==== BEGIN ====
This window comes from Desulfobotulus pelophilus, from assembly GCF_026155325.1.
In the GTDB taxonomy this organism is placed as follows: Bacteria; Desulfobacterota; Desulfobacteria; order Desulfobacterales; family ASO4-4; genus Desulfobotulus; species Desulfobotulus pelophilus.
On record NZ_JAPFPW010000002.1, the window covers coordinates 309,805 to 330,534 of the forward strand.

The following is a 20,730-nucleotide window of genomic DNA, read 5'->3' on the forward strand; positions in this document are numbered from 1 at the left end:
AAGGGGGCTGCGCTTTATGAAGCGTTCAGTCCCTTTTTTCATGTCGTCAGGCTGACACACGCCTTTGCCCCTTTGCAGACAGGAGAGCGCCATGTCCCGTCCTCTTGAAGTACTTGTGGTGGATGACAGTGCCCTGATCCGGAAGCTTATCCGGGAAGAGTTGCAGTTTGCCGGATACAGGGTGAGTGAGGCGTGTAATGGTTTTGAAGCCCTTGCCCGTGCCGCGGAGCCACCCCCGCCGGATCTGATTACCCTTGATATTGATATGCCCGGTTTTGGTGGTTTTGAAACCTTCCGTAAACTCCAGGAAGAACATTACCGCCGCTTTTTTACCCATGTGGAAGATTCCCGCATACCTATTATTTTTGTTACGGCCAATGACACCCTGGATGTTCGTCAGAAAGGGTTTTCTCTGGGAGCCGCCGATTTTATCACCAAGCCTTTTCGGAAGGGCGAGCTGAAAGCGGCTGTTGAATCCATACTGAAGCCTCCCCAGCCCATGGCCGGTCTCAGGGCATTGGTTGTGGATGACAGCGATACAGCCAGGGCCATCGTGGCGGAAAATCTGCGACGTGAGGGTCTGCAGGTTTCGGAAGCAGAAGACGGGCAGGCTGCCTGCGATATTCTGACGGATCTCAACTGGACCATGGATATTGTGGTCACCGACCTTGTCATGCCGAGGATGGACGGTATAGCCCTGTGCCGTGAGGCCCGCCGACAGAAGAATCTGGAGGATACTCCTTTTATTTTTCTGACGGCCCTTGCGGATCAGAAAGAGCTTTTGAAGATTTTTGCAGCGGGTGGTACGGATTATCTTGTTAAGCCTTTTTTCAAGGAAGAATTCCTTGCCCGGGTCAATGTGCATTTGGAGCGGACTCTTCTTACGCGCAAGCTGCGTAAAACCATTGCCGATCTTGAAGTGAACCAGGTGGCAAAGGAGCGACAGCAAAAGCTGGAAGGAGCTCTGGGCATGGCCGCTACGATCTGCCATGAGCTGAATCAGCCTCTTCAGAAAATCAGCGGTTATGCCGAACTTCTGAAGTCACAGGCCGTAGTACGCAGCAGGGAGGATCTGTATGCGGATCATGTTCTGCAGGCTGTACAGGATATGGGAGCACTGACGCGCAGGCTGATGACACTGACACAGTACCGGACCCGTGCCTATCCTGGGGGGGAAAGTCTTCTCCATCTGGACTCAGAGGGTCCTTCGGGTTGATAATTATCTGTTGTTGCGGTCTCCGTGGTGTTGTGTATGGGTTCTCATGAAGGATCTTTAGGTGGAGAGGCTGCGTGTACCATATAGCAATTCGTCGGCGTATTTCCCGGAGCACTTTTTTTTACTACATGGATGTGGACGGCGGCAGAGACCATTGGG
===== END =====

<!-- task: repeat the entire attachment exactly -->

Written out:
This window comes from Desulfobotulus pelophilus, from assembly GCF_026155325.1.
In the GTDB taxonomy this organism is placed as follows: Bacteria; Desulfobacterota; Desulfobacteria; order Desulfobacterales; family ASO4-4; genus Desulfobotulus; species Desulfobotulus pelophilus.
On record NZ_JAPFPW010000002.1, the window covers coordinates 309,805 to 330,534 of the forward strand.

The following is a 20,730-nucleotide window of genomic DNA, read 5'->3' on the forward strand; positions in this document are numbered from 1 at the left end:
AAGGGGGCTGCGCTTTATGAAGCGTTCAGTCCCTTTTTTCATGTCGTCAGGCTGACACACGCCTTTGCCCCTTTGCAGACAGGAGAGCGCCATGTCCCGTCCTCTTGAAGTACTTGTGGTGGATGACAGTGCCCTGATCCGGAAGCTTATCCGGGAAGAGTTGCAGTTTGCCGGATACAGGGTGAGTGAGGCGTGTAATGGTTTTGAAGCCCTTGCCCGTGCCGCGGAGCCACCCCCGCCGGATCTGATTACCCTTGATATTGATATGCCCGGTTTTGGTGGTTTTGAAACCTTCCGTAAACTCCAGGAAGAACATTACCGCCGCTTTTTTACCCATGTGGAAGATTCCCGCATACCTATTATTTTTGTTACGGCCAATGACACCCTGGATGTTCGTCAGAAAGGGTTTTCTCTGGGAGCCGCCGATTTTATCACCAAGCCTTTTCGGAAGGGCGAGCTGAAAGCGGCTGTTGAATCCATACTGAAGCCTCCCCAGCCCATGGCCGGTCTCAGGGCATTGGTTGTGGATGACAGCGATACAGCCAGGGCCATCGTGGCGGAAAATCTGCGACGTGAGGGTCTGCAGGTTTCGGAAGCAGAAGACGGGCAGGCTGCCTGCGATATTCTGACGGATCTCAACTGGACCATGGATATTGTGGTCACCGACCTTGTCATGCCGAGGATGGACGGTATAGCCCTGTGCCGTGAGGCCCGCCGACAGAAGAATCTGGAGGATACTCCTTTTATTTTTCTGACGGCCCTTGCGGATCAGAAAGAGCTTTTGAAGATTTTTGCAGCGGGTGGTACGGATTATCTTGTTAAGCCTTTTTTCAAGGAAGAATTCCTTGCCCGGGTCAATGTGCATTTGGAGCGGACTCTTCTTACGCGCAAGCTGCGTAAAACCATTGCCGATCTTGAAGTGAACCAGGTGGCAAAGGAGCGACAGCAAAAGCTGGAAGGAGCTCTGGGCATGGCCGCTACGATCTGCCATGAGCTGAATCAGCCTCTTCAGAAAATCAGCGGTTATGCCGAACTTCTGAAGTCACAGGCCGTAGTACGCAGCAGGGAGGATCTGTATGCGGATCATGTTCTGCAGGCTGTACAGGATATGGGAGCACTGACGCGCAGGCTGATGACACTGACACAGTACCGGACCCGTGCCTATCCTGGGGGGGAAAGTCTTCTCCATCTGGACTCAGAGGGTCCTTCGGGTTGATAATTATCTGTTGTTGCGGTCTCCGTGGTGTTGTGTATGGGTTCTCATGAAGGATCTTTAGGTGGAGAGGCTGCGTGTACCATATAGCAATTCGTCGGCGTATTTCCCGGAGCACTTTTTTTTACTACATGGATGTGGACGGCGGCAGAGACCATTGGG